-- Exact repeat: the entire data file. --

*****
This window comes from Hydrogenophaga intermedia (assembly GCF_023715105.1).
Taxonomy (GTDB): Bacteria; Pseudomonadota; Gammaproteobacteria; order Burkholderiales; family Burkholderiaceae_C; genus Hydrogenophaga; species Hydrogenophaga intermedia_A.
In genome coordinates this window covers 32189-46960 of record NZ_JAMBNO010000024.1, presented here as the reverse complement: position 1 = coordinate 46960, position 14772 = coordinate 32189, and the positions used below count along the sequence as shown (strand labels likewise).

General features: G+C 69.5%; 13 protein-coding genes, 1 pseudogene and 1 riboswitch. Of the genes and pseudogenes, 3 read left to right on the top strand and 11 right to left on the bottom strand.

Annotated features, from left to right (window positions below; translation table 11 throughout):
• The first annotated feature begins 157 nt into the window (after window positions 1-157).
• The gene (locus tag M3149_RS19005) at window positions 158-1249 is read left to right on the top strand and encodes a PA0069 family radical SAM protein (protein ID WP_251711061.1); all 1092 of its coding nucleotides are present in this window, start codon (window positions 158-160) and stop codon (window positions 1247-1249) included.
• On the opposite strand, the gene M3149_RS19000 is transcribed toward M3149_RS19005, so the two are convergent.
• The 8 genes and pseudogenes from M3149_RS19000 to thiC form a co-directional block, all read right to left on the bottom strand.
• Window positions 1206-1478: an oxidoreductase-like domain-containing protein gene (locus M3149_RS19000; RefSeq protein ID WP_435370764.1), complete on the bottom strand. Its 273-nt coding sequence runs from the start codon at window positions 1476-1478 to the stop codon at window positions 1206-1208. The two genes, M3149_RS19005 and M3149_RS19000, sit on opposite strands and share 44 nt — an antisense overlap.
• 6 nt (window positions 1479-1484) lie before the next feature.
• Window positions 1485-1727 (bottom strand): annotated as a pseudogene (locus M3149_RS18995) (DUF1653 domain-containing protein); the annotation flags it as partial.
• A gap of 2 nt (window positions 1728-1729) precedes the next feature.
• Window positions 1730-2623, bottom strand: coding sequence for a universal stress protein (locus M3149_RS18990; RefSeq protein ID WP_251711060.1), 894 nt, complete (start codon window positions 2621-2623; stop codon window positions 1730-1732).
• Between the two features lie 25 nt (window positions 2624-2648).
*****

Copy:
This window comes from Hydrogenophaga intermedia (assembly GCF_023715105.1).
Taxonomy (GTDB): Bacteria; Pseudomonadota; Gammaproteobacteria; order Burkholderiales; family Burkholderiaceae_C; genus Hydrogenophaga; species Hydrogenophaga intermedia_A.
In genome coordinates this window covers 32189-46960 of record NZ_JAMBNO010000024.1, presented here as the reverse complement: position 1 = coordinate 46960, position 14772 = coordinate 32189, and the positions used below count along the sequence as shown (strand labels likewise).

General features: G+C 69.5%; 13 protein-coding genes, 1 pseudogene and 1 riboswitch. Of the genes and pseudogenes, 3 read left to right on the top strand and 11 right to left on the bottom strand.

Annotated features, from left to right (window positions below; translation table 11 throughout):
• The first annotated feature begins 157 nt into the window (after window positions 1-157).
• The gene (locus tag M3149_RS19005) at window positions 158-1249 is read left to right on the top strand and encodes a PA0069 family radical SAM protein (protein ID WP_251711061.1); all 1092 of its coding nucleotides are present in this window, start codon (window positions 158-160) and stop codon (window positions 1247-1249) included.
• On the opposite strand, the gene M3149_RS19000 is transcribed toward M3149_RS19005, so the two are convergent.
• The 8 genes and pseudogenes from M3149_RS19000 to thiC form a co-directional block, all read right to left on the bottom strand.
• Window positions 1206-1478: an oxidoreductase-like domain-containing protein gene (locus M3149_RS19000; RefSeq protein ID WP_435370764.1), complete on the bottom strand. Its 273-nt coding sequence runs from the start codon at window positions 1476-1478 to the stop codon at window positions 1206-1208. The two genes, M3149_RS19005 and M3149_RS19000, sit on opposite strands and share 44 nt — an antisense overlap.
• 6 nt (window positions 1479-1484) lie before the next feature.
• Window positions 1485-1727 (bottom strand): annotated as a pseudogene (locus M3149_RS18995) (DUF1653 domain-containing protein); the annotation flags it as partial.
• A gap of 2 nt (window positions 1728-1729) precedes the next feature.
• Window positions 1730-2623, bottom strand: coding sequence for a universal stress protein (locus M3149_RS18990; RefSeq protein ID WP_251711060.1), 894 nt, complete (start codon window positions 2621-2623; stop codon window positions 1730-1732).
• Between the two features lie 25 nt (window positions 2624-2648).